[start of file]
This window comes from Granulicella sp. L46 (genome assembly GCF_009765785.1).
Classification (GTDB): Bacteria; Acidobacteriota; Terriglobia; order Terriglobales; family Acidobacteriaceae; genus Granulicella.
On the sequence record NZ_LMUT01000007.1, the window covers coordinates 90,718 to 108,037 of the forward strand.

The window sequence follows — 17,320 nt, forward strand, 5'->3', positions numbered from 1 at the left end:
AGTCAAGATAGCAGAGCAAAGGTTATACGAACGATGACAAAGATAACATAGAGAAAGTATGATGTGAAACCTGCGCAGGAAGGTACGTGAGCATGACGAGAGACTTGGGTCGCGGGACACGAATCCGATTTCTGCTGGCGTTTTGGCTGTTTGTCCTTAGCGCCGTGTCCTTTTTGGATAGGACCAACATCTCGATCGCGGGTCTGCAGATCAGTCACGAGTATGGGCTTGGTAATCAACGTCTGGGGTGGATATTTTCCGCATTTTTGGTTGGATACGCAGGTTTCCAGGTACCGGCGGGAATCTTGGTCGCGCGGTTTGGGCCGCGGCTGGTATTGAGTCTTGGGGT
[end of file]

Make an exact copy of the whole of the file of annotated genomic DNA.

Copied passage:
This window comes from Granulicella sp. L46 (genome assembly GCF_009765785.1).
Classification (GTDB): Bacteria; Acidobacteriota; Terriglobia; order Terriglobales; family Acidobacteriaceae; genus Granulicella.
On the sequence record NZ_LMUT01000007.1, the window covers coordinates 90,718 to 108,037 of the forward strand.

The window sequence follows — 17,320 nt, forward strand, 5'->3', positions numbered from 1 at the left end:
AGTCAAGATAGCAGAGCAAAGGTTATACGAACGATGACAAAGATAACATAGAGAAAGTATGATGTGAAACCTGCGCAGGAAGGTACGTGAGCATGACGAGAGACTTGGGTCGCGGGACACGAATCCGATTTCTGCTGGCGTTTTGGCTGTTTGTCCTTAGCGCCGTGTCCTTTTTGGATAGGACCAACATCTCGATCGCGGGTCTGCAGATCAGTCACGAGTATGGGCTTGGTAATCAACGTCTGGGGTGGATATTTTCCGCATTTTTGGTTGGATACGCAGGTTTCCAGGTACCGGCGGGAATCTTGGTCGCGCGGTTTGGGCCGCGGCTGGTATTGAGTCTTGGGGT